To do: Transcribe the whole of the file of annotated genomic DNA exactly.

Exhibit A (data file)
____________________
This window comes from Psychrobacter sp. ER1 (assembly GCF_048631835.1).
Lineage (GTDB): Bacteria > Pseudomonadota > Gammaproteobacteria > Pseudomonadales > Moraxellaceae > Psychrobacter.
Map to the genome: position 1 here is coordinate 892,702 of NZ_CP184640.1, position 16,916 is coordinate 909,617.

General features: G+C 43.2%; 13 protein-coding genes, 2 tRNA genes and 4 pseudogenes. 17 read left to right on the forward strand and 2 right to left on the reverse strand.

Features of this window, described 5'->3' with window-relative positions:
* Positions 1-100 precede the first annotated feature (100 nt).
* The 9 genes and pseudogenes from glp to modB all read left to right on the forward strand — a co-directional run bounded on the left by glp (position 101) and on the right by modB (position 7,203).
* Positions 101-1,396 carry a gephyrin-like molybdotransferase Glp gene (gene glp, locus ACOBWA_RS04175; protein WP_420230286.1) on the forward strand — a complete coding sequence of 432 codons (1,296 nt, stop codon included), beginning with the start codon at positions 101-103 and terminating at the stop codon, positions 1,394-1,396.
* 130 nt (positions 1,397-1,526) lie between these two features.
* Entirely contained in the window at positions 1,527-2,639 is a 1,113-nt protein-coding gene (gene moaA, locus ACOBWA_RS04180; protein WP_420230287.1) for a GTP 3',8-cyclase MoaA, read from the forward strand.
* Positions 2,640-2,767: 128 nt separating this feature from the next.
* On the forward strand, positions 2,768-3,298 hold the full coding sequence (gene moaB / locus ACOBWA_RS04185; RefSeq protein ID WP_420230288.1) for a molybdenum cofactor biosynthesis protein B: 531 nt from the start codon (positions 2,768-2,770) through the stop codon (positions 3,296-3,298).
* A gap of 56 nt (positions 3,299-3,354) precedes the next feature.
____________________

This window comes from Psychrobacter sp. ER1 (assembly GCF_048631835.1).
Lineage (GTDB): Bacteria > Pseudomonadota > Gammaproteobacteria > Pseudomonadales > Moraxellaceae > Psychrobacter.
Map to the genome: position 1 here is coordinate 892,702 of NZ_CP184640.1, position 16,916 is coordinate 909,617.

General features: G+C 43.2%; 13 protein-coding genes, 2 tRNA genes and 4 pseudogenes. 17 read left to right on the forward strand and 2 right to left on the reverse strand.

Features of this window, described 5'->3' with window-relative positions:
* Positions 1-100 precede the first annotated feature (100 nt).
* The 9 genes and pseudogenes from glp to modB all read left to right on the forward strand — a co-directional run bounded on the left by glp (position 101) and on the right by modB (position 7,203).
* Positions 101-1,396 carry a gephyrin-like molybdotransferase Glp gene (gene glp, locus ACOBWA_RS04175; protein WP_420230286.1) on the forward strand — a complete coding sequence of 432 codons (1,296 nt, stop codon included), beginning with the start codon at positions 101-103 and terminating at the stop codon, positions 1,394-1,396.
* 130 nt (positions 1,397-1,526) lie between these two features.
* Entirely contained in the window at positions 1,527-2,639 is a 1,113-nt protein-coding gene (gene moaA, locus ACOBWA_RS04180; protein WP_420230287.1) for a GTP 3',8-cyclase MoaA, read from the forward strand.
* Positions 2,640-2,767: 128 nt separating this feature from the next.
* On the forward strand, positions 2,768-3,298 hold the full coding sequence (gene moaB / locus ACOBWA_RS04185; RefSeq protein ID WP_420230288.1) for a molybdenum cofactor biosynthesis protein B: 531 nt from the start codon (positions 2,768-2,770) through the stop codon (positions 3,296-3,298).
* A gap of 56 nt (positions 3,299-3,354) precedes the next feature.